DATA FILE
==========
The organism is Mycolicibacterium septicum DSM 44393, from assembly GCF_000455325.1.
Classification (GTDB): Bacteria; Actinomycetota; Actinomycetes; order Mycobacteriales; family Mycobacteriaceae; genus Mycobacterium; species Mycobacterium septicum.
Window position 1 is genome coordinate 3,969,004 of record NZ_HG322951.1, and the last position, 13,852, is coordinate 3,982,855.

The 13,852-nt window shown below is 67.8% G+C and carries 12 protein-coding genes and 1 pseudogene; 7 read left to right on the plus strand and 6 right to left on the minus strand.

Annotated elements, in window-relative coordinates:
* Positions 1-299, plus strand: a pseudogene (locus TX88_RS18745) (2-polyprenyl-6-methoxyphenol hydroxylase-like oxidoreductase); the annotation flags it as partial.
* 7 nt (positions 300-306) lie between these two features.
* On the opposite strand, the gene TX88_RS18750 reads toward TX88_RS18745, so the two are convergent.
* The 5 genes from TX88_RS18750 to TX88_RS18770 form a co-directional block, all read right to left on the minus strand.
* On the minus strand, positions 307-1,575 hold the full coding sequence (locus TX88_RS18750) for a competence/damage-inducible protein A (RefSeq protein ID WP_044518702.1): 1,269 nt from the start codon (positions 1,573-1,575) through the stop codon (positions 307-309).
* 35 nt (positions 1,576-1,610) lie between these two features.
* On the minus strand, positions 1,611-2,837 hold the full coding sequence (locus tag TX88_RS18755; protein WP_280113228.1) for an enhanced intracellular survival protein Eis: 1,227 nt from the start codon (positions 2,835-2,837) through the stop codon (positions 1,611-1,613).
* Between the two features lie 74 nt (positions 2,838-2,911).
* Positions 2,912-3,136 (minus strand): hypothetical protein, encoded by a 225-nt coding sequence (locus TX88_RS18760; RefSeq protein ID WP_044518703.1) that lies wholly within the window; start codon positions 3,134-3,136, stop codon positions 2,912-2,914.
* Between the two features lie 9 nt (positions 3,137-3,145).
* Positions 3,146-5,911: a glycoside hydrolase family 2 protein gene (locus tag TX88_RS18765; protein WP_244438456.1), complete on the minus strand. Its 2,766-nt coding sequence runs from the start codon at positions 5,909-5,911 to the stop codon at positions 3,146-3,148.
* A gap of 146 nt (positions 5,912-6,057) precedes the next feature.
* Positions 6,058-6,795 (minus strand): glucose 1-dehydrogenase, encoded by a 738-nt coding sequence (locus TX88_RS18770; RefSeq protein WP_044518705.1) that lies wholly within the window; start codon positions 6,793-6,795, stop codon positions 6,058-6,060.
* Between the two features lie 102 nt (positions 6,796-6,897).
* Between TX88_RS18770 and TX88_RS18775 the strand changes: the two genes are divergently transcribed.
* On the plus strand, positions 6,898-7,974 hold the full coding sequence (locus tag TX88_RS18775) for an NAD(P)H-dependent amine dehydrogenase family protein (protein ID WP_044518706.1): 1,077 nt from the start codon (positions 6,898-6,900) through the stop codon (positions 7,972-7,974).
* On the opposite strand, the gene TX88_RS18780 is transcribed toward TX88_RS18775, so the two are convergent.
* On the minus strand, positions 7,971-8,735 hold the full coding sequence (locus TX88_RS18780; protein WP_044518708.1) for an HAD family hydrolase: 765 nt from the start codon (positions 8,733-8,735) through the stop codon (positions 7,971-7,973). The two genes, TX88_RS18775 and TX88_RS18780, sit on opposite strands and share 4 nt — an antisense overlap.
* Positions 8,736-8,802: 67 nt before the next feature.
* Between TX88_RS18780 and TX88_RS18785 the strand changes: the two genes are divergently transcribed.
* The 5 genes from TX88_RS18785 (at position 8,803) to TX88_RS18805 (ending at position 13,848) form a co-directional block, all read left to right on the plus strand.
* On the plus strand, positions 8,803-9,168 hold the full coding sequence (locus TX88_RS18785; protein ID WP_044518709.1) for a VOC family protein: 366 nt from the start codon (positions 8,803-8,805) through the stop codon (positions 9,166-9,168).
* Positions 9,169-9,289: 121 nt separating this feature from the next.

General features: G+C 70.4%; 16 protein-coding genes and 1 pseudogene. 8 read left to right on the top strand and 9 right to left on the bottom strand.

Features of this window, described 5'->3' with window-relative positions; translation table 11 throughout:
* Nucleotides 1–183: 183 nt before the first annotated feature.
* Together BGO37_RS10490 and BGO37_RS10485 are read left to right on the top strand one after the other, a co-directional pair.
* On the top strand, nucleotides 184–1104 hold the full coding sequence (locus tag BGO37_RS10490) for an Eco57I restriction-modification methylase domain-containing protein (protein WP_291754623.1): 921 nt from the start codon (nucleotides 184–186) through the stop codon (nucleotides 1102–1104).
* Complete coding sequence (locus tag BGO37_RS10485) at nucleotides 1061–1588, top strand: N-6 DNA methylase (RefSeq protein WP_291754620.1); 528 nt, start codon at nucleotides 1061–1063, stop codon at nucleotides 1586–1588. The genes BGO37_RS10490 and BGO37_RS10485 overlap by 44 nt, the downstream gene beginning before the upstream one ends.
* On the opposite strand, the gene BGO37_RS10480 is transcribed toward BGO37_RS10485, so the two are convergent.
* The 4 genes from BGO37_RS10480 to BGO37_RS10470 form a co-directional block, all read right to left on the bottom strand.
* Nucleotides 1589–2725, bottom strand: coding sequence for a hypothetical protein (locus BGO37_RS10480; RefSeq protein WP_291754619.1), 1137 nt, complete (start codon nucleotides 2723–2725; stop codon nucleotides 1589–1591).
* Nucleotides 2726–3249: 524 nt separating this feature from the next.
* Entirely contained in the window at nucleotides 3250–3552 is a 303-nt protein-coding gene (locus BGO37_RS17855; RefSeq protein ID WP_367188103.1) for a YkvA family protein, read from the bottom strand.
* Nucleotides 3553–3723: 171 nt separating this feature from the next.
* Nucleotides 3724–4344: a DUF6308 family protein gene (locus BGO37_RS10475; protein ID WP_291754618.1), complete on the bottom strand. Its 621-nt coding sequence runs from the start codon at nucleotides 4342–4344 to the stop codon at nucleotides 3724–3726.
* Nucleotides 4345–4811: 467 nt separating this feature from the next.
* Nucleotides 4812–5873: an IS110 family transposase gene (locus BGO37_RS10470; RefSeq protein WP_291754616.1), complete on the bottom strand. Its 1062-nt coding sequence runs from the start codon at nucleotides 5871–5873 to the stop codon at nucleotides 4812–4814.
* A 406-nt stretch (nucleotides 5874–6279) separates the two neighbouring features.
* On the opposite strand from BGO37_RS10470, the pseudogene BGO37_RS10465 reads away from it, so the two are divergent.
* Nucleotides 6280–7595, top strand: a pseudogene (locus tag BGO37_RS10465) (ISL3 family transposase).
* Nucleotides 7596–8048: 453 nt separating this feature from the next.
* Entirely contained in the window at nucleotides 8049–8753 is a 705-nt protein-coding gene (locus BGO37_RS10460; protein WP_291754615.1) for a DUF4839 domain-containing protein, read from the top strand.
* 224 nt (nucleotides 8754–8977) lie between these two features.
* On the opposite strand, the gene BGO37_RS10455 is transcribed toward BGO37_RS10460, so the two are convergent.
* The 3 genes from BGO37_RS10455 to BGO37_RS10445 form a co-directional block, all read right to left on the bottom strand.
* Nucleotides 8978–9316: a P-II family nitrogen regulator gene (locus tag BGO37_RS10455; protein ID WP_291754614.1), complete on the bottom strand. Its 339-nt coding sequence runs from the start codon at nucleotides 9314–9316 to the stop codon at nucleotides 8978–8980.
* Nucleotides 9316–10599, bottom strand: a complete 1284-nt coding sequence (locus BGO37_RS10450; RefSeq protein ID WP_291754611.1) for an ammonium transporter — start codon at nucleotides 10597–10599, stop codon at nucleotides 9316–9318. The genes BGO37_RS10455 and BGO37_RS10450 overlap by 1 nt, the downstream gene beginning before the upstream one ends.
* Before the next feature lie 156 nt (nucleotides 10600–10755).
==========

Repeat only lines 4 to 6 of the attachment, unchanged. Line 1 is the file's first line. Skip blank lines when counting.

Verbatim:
The 13,852-nt window shown below is 67.8% G+C and carries 12 protein-coding genes and 1 pseudogene; 7 read left to right on the plus strand and 6 right to left on the minus strand.

Annotated elements, in window-relative coordinates:
* Positions 1-299, plus strand: a pseudogene (locus TX88_RS18745) (2-polyprenyl-6-methoxyphenol hydroxylase-like oxidoreductase); the annotation flags it as partial.